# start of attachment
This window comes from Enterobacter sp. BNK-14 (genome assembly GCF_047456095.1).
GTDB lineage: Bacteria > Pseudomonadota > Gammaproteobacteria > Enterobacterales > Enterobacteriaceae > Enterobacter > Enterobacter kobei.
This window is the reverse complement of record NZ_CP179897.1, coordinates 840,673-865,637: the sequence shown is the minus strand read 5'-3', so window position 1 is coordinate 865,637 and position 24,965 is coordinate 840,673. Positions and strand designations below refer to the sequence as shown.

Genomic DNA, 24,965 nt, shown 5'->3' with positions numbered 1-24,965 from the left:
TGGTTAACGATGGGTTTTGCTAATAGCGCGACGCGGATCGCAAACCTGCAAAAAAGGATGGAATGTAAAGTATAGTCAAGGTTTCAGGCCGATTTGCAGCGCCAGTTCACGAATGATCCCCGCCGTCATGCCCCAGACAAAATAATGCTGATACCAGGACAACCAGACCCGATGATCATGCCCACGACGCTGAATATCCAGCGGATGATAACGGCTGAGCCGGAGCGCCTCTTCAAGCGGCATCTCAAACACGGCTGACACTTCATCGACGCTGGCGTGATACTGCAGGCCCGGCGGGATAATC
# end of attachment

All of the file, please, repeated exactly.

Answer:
This window comes from Enterobacter sp. BNK-14 (genome assembly GCF_047456095.1).
GTDB lineage: Bacteria > Pseudomonadota > Gammaproteobacteria > Enterobacterales > Enterobacteriaceae > Enterobacter > Enterobacter kobei.
This window is the reverse complement of record NZ_CP179897.1, coordinates 840,673-865,637: the sequence shown is the minus strand read 5'-3', so window position 1 is coordinate 865,637 and position 24,965 is coordinate 840,673. Positions and strand designations below refer to the sequence as shown.

Genomic DNA, 24,965 nt, shown 5'->3' with positions numbered 1-24,965 from the left:
TGGTTAACGATGGGTTTTGCTAATAGCGCGACGCGGATCGCAAACCTGCAAAAAAGGATGGAATGTAAAGTATAGTCAAGGTTTCAGGCCGATTTGCAGCGCCAGTTCACGAATGATCCCCGCCGTCATGCCCCAGACAAAATAATGCTGATACCAGGACAACCAGACCCGATGATCATGCCCACGACGCTGAATATCCAGCGGATGATAACGGCTGAGCCGGAGCGCCTCTTCAAGCGGCATCTCAAACACGGCTGACACTTCATCGACGCTGGCGTGATACTGCAGGCCCGGCGGGATAATC